This New Essential Phone Looks Wild, Man – Review Geek

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Essential

If you follow mobile phone design, you’re familiar with Essential, an indie manufacturer that lit up the tech press but failed to find commercial success with its first phone. The company is showing off a new concept on Twitter.

While the first Essential phone kept the same basic slate profile of a modern smartphone and attempted innovation with a camera notch and modular add-ons, this “Project GEM” device is a more radical departure, with a much taller and slimmer silhouette. It basically looks like a standard Android phone, if you skewed it to 150% height and 50% width in Photoshop.

In less technical terms: if phone design was a piece of paper in a kindergarten classroom, a standard phone would be a “hamburger” fold. This Essential concept is a “hot dog” fold.

Beyond that, there’s not much to say about the hardware. It’s a phone (or maybe a TV remote? Hard to say.). It’s got the now-standard rounded corners on its super-tall screen. It has what looks like a cutout camera on the front, a camera with a large bump on the back, and a fingerprint reader. It’s running what looks like live (if not final) software, with a custom user interface making more efficient use of that odd-shaped screen than unmodified Android would. It appears to have multiple interactive panels, in a vaguely widget-like arrangement, on its long screen. We don’t know if it’s running Android like the original Essential PH-1, but given the operating system’s open source flexibility, that seems likely.

A screenshot of the Essential PH-1's camera attachment.
Essential tried—and failed—to make a splash with modular accessories on the PH-1. Essential

Assuming that there aren’t any huge surprises hiding in the hardware, one might be tempted to dismiss this as either an easy way to gauge interest, or a serious product that’s trying to find a profitable new niche. (And of course, it could be both.) Many manufacturers are looking for an edge with gentle innovations in hardware, like pop-up cameras from OnePlus to kill the screen notch. Sony is trying something similar to this Essential design, but far less extreme, with its extra-tall Xperia 1. The Palm brand has been resurrected to try and make super-tiny Android phones as “secondary” devices. And all that’s without mentioning more ambitious shifts, like folding phones from Samsung, Huawei, and others.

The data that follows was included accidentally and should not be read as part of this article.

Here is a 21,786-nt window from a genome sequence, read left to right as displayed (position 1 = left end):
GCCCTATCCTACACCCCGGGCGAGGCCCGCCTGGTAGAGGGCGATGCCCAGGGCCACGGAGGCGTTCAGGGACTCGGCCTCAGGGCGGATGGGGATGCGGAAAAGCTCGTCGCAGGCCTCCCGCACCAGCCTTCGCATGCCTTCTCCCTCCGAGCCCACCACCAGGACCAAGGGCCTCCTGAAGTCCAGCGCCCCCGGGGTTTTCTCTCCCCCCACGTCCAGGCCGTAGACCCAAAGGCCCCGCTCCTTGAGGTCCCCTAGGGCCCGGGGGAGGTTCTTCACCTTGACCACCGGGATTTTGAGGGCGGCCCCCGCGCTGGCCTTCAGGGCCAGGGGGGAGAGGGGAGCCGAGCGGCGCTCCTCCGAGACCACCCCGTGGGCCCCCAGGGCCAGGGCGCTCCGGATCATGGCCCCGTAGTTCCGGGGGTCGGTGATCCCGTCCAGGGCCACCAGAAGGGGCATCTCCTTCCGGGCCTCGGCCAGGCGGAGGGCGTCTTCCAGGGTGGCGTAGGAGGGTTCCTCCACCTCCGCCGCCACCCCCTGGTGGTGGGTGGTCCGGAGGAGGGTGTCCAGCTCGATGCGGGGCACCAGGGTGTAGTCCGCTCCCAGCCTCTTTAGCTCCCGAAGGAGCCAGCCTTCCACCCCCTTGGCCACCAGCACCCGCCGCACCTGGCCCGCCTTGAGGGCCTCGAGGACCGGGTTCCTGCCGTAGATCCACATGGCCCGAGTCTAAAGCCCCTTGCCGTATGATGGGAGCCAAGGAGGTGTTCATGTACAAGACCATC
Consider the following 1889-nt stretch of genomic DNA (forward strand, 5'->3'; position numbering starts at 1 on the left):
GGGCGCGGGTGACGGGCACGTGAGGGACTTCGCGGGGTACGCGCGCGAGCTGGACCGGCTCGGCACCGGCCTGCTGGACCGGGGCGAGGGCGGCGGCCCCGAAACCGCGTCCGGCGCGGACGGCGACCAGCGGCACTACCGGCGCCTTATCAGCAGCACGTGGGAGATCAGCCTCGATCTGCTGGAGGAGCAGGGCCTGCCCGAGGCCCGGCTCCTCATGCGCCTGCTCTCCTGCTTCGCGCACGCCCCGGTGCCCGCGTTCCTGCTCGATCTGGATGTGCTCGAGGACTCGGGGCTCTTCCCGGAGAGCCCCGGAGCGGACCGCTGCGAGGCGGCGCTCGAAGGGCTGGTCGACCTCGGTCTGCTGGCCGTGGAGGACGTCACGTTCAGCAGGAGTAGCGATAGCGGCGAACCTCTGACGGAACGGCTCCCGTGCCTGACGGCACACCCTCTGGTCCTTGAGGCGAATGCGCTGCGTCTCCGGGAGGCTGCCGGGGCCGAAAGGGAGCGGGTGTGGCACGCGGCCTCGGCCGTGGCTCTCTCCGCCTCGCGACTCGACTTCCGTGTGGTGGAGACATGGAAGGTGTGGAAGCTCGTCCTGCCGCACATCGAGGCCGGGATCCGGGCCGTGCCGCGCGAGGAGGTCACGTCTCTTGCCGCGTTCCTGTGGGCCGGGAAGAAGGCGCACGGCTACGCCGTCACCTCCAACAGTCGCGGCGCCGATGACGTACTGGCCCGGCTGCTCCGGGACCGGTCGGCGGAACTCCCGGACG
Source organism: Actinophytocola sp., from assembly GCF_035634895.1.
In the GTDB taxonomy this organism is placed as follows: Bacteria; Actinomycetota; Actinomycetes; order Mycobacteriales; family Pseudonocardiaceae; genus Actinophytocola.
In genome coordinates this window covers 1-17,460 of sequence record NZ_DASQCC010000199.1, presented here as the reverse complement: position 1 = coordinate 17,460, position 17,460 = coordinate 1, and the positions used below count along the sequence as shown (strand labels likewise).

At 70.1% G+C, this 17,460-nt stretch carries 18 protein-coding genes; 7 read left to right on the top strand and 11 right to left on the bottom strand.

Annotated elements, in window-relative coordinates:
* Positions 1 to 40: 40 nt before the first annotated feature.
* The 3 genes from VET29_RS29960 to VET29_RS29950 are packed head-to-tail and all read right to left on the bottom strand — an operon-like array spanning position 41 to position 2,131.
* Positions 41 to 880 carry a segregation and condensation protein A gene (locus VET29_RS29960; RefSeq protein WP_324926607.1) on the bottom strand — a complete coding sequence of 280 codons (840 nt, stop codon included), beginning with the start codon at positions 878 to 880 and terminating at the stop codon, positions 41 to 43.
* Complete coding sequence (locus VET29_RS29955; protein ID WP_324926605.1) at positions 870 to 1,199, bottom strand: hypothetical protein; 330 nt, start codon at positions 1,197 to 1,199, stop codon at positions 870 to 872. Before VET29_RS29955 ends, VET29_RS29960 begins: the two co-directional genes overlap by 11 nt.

But there’s a more interesting way to approach this. Let’s give Essential the benefit of the doubt and assume that this will become a real flesh-and-blood (um, aluminum-and-glass?) product at some point. What problems would a super-long, super-skinny phone solve? This isn’t one of the radical Nokia designs of the mid-00s, where a company that thought it was invincible was creating insanely weird stuff, just because it could. This is, I would guess, a hardware and software team with specific goals, looking to redefine at least some of the ways that we interact with the ubiquitous slate phone form factor.

Essential

“We’ve been looking for a way to reframe your perspective on mobile,” the tweet says. And it’s not the first company to try and shake up a phone market that’s become predictable, if not outright boring (in a good way). If Essential wants to shift the standard form factor, it looks like they’re going to try to do so in a more gentle way than, say, the Galaxy Fold or Surface Duo. That’s a less exciting goal, but perhaps a more attainable one.

If you’re tempted to dismiss this as a Hail Mary pass from a company that’s failed to gain a foothold in the incredibly competitive smartphone market, I would suggest holding off. Recall that, when the original Galaxy Note came on the market with its “insanely big,” “colossal,” “gargantuan” 5.3-inch screen in 2011, it was met with similar scorn. The Galaxy Note is one of the best-selling lines on the planet, and it’s pushed every single manufacturer on the market into bigger and bigger phone screens, including the normally unshakable Apple. Ignoring seemingly odd design choices is something manufacturers do at their peril.

The original Galaxy Note
The Galaxy Note was “insanely big” in 2011. Today it’s smaller than the newest iPhone. Samsung

That said, the Galaxy Note had one of the biggest tech companies in the world behind it, and even in 2011 it was expanding on a growing trend. By comparison, Essential has name recognition among gadget news addicts, and that’s about it. If they want to shake up the smartphone market, they’ll need to demonstrate how that new form factor can actually benefit users. We’ll be excited to see what they come up with.





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